According to the Wisconsin Democracy Campaign...
The taxpayers are getting milked by corporate farms.
...Department of Commerce aid to farms and dairy operations totaled $16.6 million in grants, low-interest loans and tax credits to 633 recipients – averaging $26,285 each –between 1999 and mid-2004.
The programs helped only a sliver of Wisconsin’s 16,000 farm operations.
Per capita, contributors again received strikingly larger awards than non-contributors. Non-contributors, who numbered 613, or 97 percent, received $12.7 million in awards – averaging $20,702 apiece.
Meanwhile, the remaining 20 recipients, or 3 percent who made $25,472 in campaign contributions, received about $3.9 million or an average $197,387 apiece – nearly 10 times more than the awards to non-contributors...
...In addition to the disparity between contributors and non-contributors, corporate farms, like large corporations, got a bigger boost from the state than small operators. A large chunk of the grants and low-interest loans that Commerce Department programs doled out to farmers between 1999 and mid-2004 went to several corporate farms. Those operations, which have 700 or more animals, are often criticized for their adverse impacts on air and water quality and the survival of the typical small family farm.
The state was home to 135 corporate farms as of late 2004. Eighty-six of these farms received federal farm subsidies totaling $27.4 million between 1999 and 2003, and Commerce Department programs helped 48 of them with $6.4 million in low-interest loans and grants. That is about 38 percent of the total $16.6 million in awards doled out to the 633 farms and dairy operations by the department’s programs.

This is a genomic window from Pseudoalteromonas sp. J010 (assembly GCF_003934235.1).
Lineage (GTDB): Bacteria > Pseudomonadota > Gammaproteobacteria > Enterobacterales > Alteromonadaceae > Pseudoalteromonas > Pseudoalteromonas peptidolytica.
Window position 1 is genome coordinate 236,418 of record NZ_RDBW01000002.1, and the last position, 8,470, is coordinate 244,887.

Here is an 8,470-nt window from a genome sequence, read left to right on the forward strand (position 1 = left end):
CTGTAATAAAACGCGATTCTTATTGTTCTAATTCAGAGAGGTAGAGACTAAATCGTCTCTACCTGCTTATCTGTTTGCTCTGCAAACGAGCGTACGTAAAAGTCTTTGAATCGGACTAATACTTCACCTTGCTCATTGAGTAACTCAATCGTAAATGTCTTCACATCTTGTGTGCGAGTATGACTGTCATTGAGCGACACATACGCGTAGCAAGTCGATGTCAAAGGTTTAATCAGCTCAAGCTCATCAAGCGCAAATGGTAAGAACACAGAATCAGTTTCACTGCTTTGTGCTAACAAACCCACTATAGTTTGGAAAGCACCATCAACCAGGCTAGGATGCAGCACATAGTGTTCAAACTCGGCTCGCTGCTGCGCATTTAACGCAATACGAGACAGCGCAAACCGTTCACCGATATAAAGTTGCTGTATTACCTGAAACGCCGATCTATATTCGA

Like large corporations, at least some factory farm owners do not appear to need state aid to buy a large dairy operation. One recipient, James Thompson, received a $337,500 low-interest state loan to buy Thistle Dairy in Winnebago County in 2003. A Commerce Department staff review of the project noted Thompson, who would continue to live with his family on a farm in Northern Ireland, is the largest investor in a 2,700-cow farm in Michigan and an individual "with significant net worth."
To follow the money, read more at the
Wisconsin Democracy Campaign.
Below is the list of the four CAFO currently permited to operate in St. Croix County.
The Wisconsin Democracy Campaign also provide tracking on were campaign contributions come from. The local CAFO's are very active in providing contributions to a variety of state politicans from Govenor Doyle to 30th Assembly Representative John Murtha and 10 District Senator Shelia Harsdorf.
Here's a contributions made on behalf of Emerald Dairy.
Below is a summary of the amounts made by individuals claiming Emerald Dairy as their employer:
Below is a summary made to candidates by individuals claiming Emerald Dairy as their employer: